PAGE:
We can save this Provider in a providers folder or utils or anything you like.

2. Wrap our app root component with our Context

In traditional React, we would wrap our <App /> with the Context, however, in NextJS, this doesn't exist. Instead we can provide a custom App component by creating a file in the root folder called _app.js, it should already be present in most cases.

Let's first import our AuthProvider component:

import AuthProvider from "../utils/AuthProvider";

Then wrap our <Component .... /> with this Provider. At this point then the Component will be passed as a child to our Context API Provider, which we saw above with the return of children.

return (

        <Component { ...pageProps } />

3. Import useContext and our custom AuthContext into index.js

In order to use the values from our Provider, we need to utilise the useContext hook from React, as well as importing our AuthContext we created earlier:

import { useContext } from "react";
import { AuthContext } from "../utils/AuthProvider";

Inside our Home (or any other) component/page we can easily grab all of our Context global variables using the above hook, and destruct our custom, nicely formatted values like this:

const { status, user } = useContext(AuthContext);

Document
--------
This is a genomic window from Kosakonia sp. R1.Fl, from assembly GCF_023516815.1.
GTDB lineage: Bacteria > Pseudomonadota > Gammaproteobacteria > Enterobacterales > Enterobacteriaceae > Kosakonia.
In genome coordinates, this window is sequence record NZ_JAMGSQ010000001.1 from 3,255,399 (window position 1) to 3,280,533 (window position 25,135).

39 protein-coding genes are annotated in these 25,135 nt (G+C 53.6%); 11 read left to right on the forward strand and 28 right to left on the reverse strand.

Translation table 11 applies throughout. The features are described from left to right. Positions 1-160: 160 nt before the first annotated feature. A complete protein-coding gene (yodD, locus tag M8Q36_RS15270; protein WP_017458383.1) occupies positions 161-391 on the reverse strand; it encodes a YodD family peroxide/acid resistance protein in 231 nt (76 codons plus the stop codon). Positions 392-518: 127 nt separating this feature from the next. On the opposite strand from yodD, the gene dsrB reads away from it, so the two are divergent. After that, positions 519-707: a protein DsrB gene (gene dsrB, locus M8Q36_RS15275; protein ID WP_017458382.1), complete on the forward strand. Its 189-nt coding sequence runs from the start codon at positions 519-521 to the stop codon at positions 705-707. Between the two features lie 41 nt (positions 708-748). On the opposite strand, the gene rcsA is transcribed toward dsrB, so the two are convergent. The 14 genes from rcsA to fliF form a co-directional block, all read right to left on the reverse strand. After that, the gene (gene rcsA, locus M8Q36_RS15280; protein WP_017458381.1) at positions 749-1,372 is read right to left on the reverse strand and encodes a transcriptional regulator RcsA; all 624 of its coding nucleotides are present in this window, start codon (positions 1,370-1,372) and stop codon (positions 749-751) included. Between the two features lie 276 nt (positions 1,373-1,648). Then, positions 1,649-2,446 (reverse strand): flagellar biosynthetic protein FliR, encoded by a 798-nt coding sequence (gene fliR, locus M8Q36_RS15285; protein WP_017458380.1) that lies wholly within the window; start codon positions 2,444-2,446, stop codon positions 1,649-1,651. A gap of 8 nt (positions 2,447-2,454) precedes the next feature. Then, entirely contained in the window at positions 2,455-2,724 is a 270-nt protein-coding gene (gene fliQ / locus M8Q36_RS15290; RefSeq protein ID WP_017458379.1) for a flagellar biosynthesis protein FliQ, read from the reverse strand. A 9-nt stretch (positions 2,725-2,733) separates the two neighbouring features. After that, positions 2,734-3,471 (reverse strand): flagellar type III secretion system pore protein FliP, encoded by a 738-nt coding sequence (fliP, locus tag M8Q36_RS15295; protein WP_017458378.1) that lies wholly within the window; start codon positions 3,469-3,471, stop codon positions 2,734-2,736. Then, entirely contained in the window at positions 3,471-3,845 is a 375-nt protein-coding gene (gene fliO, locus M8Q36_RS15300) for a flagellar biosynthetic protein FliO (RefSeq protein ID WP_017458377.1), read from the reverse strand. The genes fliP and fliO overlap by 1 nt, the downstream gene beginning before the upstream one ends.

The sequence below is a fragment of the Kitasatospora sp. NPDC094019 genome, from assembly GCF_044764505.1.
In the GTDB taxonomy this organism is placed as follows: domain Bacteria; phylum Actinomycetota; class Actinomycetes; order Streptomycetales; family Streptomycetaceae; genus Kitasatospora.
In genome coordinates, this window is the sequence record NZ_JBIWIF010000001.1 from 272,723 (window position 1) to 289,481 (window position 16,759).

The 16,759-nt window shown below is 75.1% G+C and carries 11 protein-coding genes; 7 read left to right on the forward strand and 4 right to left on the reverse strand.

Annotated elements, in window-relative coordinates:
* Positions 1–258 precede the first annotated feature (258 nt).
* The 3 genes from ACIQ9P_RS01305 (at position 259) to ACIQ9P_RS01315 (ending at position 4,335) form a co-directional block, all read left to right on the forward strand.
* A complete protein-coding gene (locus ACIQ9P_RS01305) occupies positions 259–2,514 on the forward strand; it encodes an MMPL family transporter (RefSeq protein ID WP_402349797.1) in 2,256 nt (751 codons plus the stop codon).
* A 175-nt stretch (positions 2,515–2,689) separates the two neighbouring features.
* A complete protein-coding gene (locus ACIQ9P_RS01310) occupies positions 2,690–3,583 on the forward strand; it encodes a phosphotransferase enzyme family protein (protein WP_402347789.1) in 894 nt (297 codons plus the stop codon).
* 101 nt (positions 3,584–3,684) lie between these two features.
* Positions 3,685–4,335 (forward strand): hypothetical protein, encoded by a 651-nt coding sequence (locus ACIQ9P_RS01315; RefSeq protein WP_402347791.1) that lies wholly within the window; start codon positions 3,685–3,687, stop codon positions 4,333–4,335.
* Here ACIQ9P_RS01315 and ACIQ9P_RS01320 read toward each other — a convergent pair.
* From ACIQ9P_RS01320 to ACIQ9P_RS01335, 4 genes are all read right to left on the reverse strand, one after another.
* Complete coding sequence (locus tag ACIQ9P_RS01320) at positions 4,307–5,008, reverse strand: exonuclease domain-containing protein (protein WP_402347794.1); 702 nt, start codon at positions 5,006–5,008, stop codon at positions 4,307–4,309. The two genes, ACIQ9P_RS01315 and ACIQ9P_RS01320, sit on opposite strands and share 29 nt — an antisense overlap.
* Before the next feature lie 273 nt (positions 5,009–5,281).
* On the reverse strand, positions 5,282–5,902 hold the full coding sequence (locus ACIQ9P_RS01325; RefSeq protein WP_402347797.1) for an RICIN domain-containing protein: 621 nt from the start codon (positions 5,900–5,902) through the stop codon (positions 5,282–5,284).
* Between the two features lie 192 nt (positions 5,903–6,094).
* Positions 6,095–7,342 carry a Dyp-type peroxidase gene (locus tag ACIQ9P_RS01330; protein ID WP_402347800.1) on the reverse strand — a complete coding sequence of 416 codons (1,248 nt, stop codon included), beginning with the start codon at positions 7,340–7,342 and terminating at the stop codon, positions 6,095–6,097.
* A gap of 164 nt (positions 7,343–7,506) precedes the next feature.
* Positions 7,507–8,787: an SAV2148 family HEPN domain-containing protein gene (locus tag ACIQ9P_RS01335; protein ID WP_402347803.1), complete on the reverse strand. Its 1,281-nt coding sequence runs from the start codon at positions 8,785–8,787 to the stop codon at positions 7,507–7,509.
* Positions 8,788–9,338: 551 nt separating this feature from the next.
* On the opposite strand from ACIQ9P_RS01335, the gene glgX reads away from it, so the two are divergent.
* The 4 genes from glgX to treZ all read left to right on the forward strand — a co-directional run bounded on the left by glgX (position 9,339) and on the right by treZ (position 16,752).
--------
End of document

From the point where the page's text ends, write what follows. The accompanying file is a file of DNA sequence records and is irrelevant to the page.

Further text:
At this point, we now have access, globally to the variables we set up earlier, e.g. { status.loggedIn } will return the loggedIn value held in that state variable.

4. Setting up a simple login / logout UI

Using our global Context API variables/functions and data, we can now manipulate our UI based on this, let's set up a very basic, mimicked example of this:

Example of our return in index.js

<main className={styles.main}>
    <h1 className={styles.title}>
        Welcome to <a href="">Next.js!</a>

        <span style={{ color: status.loggedIn ? "green" : "red" }}>
            { status.loggedIn ? "Logged in" : "Not Logged In" }

    { status.loggedIn && <button onClick={ status.logout }>Logout</button> }
    { !status.loggedIn && <button onClick={ status.login }>Login</button> }

    { status.loggedIn &&
        <h3>Hi { }</h3>

Logged out state: NextJS logged out state

Logged in state: NextJS logged in state

Keep in mind, our Context API global "object" or data is accessible by every page/component. So in this case, if we were to navigate to /account for example, the state would be retained and accessible in the same, global way.

This was a very very basic example of how to set up a Context API provider, and inject it into our NextJS app, then use the accessible functions and data based on the state, I hope this helps anyone, if it did, leave a little reaction on this post, greatly appreciated!

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Alan Montgomery - Coding Tutorials

Thanks for reading! Leave a comment below if you liked this!